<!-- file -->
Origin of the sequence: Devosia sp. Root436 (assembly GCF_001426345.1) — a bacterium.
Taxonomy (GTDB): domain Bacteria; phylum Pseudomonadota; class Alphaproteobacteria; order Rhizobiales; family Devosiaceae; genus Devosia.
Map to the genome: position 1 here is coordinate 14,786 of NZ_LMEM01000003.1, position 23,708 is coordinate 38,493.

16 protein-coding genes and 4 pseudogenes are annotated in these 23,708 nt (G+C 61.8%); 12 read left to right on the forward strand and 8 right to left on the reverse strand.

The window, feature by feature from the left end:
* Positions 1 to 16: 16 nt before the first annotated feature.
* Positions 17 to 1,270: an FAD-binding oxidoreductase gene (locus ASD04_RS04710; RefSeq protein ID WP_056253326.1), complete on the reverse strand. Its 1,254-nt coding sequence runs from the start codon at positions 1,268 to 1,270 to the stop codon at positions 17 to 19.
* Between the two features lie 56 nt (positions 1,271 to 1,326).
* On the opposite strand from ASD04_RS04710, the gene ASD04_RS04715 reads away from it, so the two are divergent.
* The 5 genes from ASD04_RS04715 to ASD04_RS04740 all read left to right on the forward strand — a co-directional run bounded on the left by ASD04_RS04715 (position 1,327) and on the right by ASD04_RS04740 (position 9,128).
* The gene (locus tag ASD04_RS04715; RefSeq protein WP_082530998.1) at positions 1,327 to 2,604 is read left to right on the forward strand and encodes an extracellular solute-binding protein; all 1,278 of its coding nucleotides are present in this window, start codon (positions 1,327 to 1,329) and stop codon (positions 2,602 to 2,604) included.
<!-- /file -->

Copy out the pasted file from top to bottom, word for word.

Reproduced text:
Origin of the sequence: Devosia sp. Root436 (assembly GCF_001426345.1) — a bacterium.
Taxonomy (GTDB): domain Bacteria; phylum Pseudomonadota; class Alphaproteobacteria; order Rhizobiales; family Devosiaceae; genus Devosia.
Map to the genome: position 1 here is coordinate 14,786 of NZ_LMEM01000003.1, position 23,708 is coordinate 38,493.

16 protein-coding genes and 4 pseudogenes are annotated in these 23,708 nt (G+C 61.8%); 12 read left to right on the forward strand and 8 right to left on the reverse strand.

The window, feature by feature from the left end:
* Positions 1 to 16: 16 nt before the first annotated feature.
* Positions 17 to 1,270: an FAD-binding oxidoreductase gene (locus ASD04_RS04710; RefSeq protein ID WP_056253326.1), complete on the reverse strand. Its 1,254-nt coding sequence runs from the start codon at positions 1,268 to 1,270 to the stop codon at positions 17 to 19.
* Between the two features lie 56 nt (positions 1,271 to 1,326).
* On the opposite strand from ASD04_RS04710, the gene ASD04_RS04715 reads away from it, so the two are divergent.
* The 5 genes from ASD04_RS04715 to ASD04_RS04740 all read left to right on the forward strand — a co-directional run bounded on the left by ASD04_RS04715 (position 1,327) and on the right by ASD04_RS04740 (position 9,128).
* The gene (locus tag ASD04_RS04715; RefSeq protein WP_082530998.1) at positions 1,327 to 2,604 is read left to right on the forward strand and encodes an extracellular solute-binding protein; all 1,278 of its coding nucleotides are present in this window, start codon (positions 1,327 to 1,329) and stop codon (positions 2,602 to 2,604) included.